Eventually as my tummy finally settle down, I was able to keep chugging along without stopping. I hadn’t yet seen my family at all, and as I was about to start the second loop, my emotions came through a little bit. Even though I knew they were probably still on their way, part of me was a little bit worried and sad that maybe I missed them or they ended up somewhere that I wouldn’t be able to see them. I told myself that I would see them and everything would be ok and made myself smile and keep going.

The last part of the loop is in the downtown woodlands area, and it was a complete party. There were signs lined up along the entire route and tons of loud people cheering for everyone passing by. Some of the particular highlights were “hippie hollow” in which a bunch of people were dressed up like hippies banging garbage cans and bongo drums. One man in particular who was wearing a fur vest and underpants would chase athletes at random and slap their butt.

Another section had loud dance music playing with a bunch of college age boys in speedos and seashell stickers as makeshift bras dancing around runners. There was the “twerk zone,” the sign that said “free high fives and hugs,” and in parentheses “butt slaps upon request.”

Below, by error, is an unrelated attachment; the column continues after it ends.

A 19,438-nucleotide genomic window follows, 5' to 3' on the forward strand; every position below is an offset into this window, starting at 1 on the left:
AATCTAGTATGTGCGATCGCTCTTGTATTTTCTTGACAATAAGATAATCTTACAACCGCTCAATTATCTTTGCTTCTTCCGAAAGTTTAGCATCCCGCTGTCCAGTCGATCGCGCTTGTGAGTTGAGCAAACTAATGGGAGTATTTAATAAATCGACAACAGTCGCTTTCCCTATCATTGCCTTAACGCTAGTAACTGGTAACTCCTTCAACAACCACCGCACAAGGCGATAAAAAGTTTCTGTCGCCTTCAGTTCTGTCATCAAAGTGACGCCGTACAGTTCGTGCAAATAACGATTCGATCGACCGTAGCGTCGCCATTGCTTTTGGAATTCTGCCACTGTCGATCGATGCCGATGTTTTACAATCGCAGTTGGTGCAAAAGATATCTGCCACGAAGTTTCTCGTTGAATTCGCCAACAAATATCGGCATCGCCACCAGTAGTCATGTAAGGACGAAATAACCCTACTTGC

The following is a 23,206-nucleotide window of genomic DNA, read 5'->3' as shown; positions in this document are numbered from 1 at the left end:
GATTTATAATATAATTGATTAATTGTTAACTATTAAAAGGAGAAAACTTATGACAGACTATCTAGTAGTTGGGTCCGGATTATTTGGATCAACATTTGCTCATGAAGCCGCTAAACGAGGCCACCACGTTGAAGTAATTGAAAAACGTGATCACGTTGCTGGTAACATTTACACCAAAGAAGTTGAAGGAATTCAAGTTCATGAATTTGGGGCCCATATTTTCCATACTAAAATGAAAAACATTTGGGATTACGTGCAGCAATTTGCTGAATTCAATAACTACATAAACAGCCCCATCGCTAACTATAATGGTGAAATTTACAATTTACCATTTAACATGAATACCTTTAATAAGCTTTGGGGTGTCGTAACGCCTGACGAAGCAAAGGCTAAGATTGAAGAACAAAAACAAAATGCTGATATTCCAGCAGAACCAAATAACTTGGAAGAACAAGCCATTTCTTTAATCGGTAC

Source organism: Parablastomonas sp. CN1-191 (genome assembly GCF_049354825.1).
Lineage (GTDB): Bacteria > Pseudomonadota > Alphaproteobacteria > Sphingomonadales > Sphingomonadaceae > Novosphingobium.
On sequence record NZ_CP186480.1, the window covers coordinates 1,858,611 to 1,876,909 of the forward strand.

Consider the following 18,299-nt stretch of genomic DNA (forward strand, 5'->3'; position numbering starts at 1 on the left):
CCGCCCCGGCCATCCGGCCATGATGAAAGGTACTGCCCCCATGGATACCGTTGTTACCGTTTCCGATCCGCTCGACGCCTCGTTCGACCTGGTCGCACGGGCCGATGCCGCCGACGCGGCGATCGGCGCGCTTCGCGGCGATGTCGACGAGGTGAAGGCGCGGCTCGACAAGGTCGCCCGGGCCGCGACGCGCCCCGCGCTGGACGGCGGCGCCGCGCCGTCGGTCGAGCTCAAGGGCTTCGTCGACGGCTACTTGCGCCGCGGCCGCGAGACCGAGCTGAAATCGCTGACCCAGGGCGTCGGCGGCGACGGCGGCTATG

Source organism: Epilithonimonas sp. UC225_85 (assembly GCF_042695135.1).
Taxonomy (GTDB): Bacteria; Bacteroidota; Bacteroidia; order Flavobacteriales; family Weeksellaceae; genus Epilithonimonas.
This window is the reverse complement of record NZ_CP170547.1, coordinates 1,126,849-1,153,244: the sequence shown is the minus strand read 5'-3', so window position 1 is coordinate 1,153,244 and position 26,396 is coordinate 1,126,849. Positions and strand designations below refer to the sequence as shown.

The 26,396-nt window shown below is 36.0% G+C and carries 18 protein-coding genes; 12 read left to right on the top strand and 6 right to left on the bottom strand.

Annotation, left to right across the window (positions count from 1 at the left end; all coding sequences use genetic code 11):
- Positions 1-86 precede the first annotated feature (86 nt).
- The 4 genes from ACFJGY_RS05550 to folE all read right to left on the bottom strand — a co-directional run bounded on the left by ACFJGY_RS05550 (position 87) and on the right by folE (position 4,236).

Some of my favorite signs included “There’s no time for walken” with a picture of Christopher Walken. Another one said, “You’re running better than our government.” One had Mr. T on it and said, “I pity the fool who’s not an ironman.” One from a local tri club said, “You are NOT almost there,” which made me smile every time I passed it, especially because it was on mile 25. One with Donald Trump’s face that said “The Finish Line, it’s gonna be HUUUUUUGE”.

As I made my way onto the second lap, I still felt pretty good. I was coming up on ten miles and crossing the bridge back toward the swim start, it was at that point that I saw the bright neon pink and yellow shirts of my family. I waved to them, and they waved back. Now my reason to keep pushing was reinforced. As I made my way around the corner and saw them, I don’t think I’ve ever been more excited to be with my family. I stopped and gave Audrey a kiss. My dad called out, “Is there anything you want to say?” to which I replied,